away holding clinic for the local Afghan
    children.

55
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56
Ambush In Afghanistan
  • You hear the explosion
  • Receive call that there are 3 people dead
  • ? other injuries
  • Body armor and weapon are several minutes away in
    other direction
  • Quick Reaction Force is gearing up

57
Ambush In Afghanistan
  • Decision Point
  • What do you do?
  • Get weapon and wait for QRF?
  • Get weapon and move on foot to crash site?
  • Grab trauma bag and move to crash site
    immediately?

58
Ambush In Afghanistan
  • Driver no seat belt
  • Conscious
  • Large facial laceration
  • Severe nose pain and bleeding
  • Neck pain
  • No back pain

59
Ambush In Afghanistan
  • Interpreter seat belt
  • Chipped tooth
  • Foreign military person
  • Large leg laceration bleeding heavily
  • Trapped in car
  • Moaning with pain
  • Struggling to get out of the collapsed,
    overturned vehicle

60
Ambush In Afghanistan
  • Decision Point
  • You are the driver of the ambushed vehicle.
  • Should you make the person stay in the car?
  • What to do next?

61
Ambush In Afghanistan
  • Driver helps extract injured passenger
  • Doctor arrives on the scene a few minutes later
  • Individual with leg laceration already taken by
    truck to village
  • Treating the driver

62
Ambush In Afghanistan
  • Decision Point
  • How to treat the injured driver?
  • Long spine board?
  • C-collar?
  • Try to close facial wound?

63
Ambush In Afghanistan
  • Follow-up on the casualty that left the scene
  • Brought back about 40 minutes later
  • No respirations/HR
  • Fixed and dilated pupils
  • No obvious head injury (no Battles sign)
  • No obvious step-offs in neck

64
Ambush In Afghanistan
  • Decision Point
  • Should you start CPR?

65
Ambush In Afghanistan
  • Transport casualties to HLZ

66

67
Questions?
68
CQB Scenario
  • A SOF element is moving on a high-value target in
    an urban environment
  • The first two men in a 8-man train are shot by
    an individual with an automatic weapon while
    moving down a hallway.
  • The attacker follows this burst with a grenade.

69
CBQ Scenario (2)
  • One operator is shot in the abdomen but
    conscious.
  • The second casualty is shot in the shoulder area
    with severe external bleeding.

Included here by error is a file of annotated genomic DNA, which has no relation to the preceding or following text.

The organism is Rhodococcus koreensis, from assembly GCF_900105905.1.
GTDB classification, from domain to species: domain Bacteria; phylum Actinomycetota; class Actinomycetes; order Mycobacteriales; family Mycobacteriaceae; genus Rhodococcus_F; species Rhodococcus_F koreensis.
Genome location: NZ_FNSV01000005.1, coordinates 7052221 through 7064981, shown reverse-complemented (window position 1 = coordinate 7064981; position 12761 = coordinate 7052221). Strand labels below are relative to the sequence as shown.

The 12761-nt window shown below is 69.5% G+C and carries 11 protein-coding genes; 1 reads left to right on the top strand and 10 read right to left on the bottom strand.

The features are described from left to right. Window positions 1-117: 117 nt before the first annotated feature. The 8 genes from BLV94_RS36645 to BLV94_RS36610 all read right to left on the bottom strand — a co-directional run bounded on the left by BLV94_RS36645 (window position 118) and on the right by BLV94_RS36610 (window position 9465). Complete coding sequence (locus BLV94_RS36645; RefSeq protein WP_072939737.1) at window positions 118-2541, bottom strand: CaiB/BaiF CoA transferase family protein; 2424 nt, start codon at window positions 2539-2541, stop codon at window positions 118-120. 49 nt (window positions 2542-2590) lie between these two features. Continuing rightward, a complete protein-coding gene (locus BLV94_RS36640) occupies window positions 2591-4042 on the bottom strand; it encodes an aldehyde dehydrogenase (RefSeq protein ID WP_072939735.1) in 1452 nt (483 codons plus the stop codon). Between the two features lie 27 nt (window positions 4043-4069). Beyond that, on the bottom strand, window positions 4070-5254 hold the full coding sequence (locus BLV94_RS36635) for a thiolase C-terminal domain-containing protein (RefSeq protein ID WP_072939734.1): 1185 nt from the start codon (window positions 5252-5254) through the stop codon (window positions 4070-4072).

• The third operator is unconscious from the
    grenade blast.
  • The attacker withdraws around a corner.

70
CBQ Sceanrio (3)
  • Tactical actions
  • Medical considerations
  • Abdominal wound
  • Shoulder wound
  • Unconscious casualty

71
Tactical Combat Casualty Care
  • Casualty scenarios in Special Operations usually
    entail both a medical problem and a tactical
    problem.
  • Emergency action must address both problems at
    the same time.
  • INCLUDE MEDICAL ELEMENT IN OPS PLANNING!

72
Scenario-Based Planning
  • Consider management plans for combat trauma to be
    advisory rather than directive in nature.
  • Rarely will an actual tactical situation exactly
    reflect the conditions outlined using such
    scenarios.
  • Need to go beyond a by the numbers mentality

73
TCCC Objectives
  • Treat the casualty
  • Prevent additional casualties
  • Complete the mission

74
  • Lessons from the Front
  • Feedback from docs and medics based on their
    experiences treating casualties in OIF/OEF

75
JDAM 1
76
JDAM 2
77
JDAM 3
78
Ranger 1
79
Ranger 2
80
Ranger 3
81
Ranger 4
82
Ranger 5
83
Ranger 6
84
Ranger 7
85
Ranger 8
86
CASEVAC Doc in Iraq
  • If you are in a SOF unit and you are shipping a
    wounded detainee for care ALWAYS send a
    security detachment to guard the detainee.

87
TCCC in IRAQ
  • The adoption and implementation of the
    principles of TCCC by the medical platoon of TF
    1-15 IN in OIF 1 resulted in overwhelming
    success. Over 25 days of continuous combat with
    32 friendly casualties, many of them serious, we
    had 0 KIAs and 0 Died From Wounds, while
    simultaneously caring for a significant number of
    Iraqi civilian and military casualties.

88
TCCC in IRAQ (cont)
  • This success should serve as a model for other
    conventional combat units throughout the army
    involved in Level 1 treatment.
  • The principles of TCCC are well-researched and
    proven effective and should be the foundation of
    the treatment of battlefield casualties.
  • CPT Michael Tarpey
  • Battalion Surgeon 1-15 IN
  • 20 January 2005

89
The End
The End
90